UT61E Protocol Description

Posted by on March 18, 2013


The protocol used by the UT61e is quite simple, each packet contains 14 bytes. It constantly streams packets as the screen is updated at around 2 packets a second. The 14 bytes are basically a string where the range, digits, function, status are contained.

The serial interface settings are:

19200 baud, odd parity, 7 data bits, 1 stop bit, no handshake.

Describing the protocol:

This snippet shows you how the data is separated, I handle the 14 bytes as a string, which simplifies the process of separating each portion and since this is a low sampling rate application with low priority, it’s not a resource hog.

If ReadSerialPortData( port, @inp, 14 )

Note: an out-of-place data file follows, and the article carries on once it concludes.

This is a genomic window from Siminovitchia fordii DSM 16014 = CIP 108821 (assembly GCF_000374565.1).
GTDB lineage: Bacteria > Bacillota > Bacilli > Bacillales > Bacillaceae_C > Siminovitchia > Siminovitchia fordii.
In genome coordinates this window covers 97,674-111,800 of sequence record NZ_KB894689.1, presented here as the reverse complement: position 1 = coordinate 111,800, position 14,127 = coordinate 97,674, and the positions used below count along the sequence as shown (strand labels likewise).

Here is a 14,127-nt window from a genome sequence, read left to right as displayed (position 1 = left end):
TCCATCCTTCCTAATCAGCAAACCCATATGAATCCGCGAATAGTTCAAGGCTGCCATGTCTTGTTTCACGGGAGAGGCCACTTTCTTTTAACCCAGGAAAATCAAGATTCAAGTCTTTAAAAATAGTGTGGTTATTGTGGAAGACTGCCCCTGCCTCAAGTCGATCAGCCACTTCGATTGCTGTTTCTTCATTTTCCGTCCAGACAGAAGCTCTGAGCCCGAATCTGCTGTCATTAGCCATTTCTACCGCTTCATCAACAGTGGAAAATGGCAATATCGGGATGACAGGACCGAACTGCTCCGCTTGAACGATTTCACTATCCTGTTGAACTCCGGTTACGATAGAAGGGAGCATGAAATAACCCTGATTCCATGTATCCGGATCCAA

If AddElement( *this\sample() )
		*this\sample()\range 		= Asc(Mid(inp,  1))  ; RANGE
		*this\sample()\digits		= Mid( inp, 2,  5 )  ; DIGITS
		*this\sample()\function 	= Asc(Mid(inp,  7 )) ; FUNCTION
		*this\sample()\status		= Asc(Mid(inp,  8 )) ; STATUS
		*this\sample()\option[0]	= Asc(Mid(inp,  9 )) ; OPTION 1
		*this\sample()\option[1]	= Asc(Mid(inp, 10 )) ; OPTION 2
		*this\sample()\option[2]	= Asc(Mid(inp, 11 )) ; OPTION 2

I believe the last two digits are the “end of packet” limiter (CRLF) however I currently cannot test this, I wrote the code a long time ago and I forgot to comment on this slight detail, but as you can see I’ve defined the CRLF contants, so it must be there.

A list of constants:

Here are some constants from my UT61e (unpublished) library…

#FUNCTION_VOLTAGE 		= %0111011
#FUNCTION_CURRENT_22A		= %0110000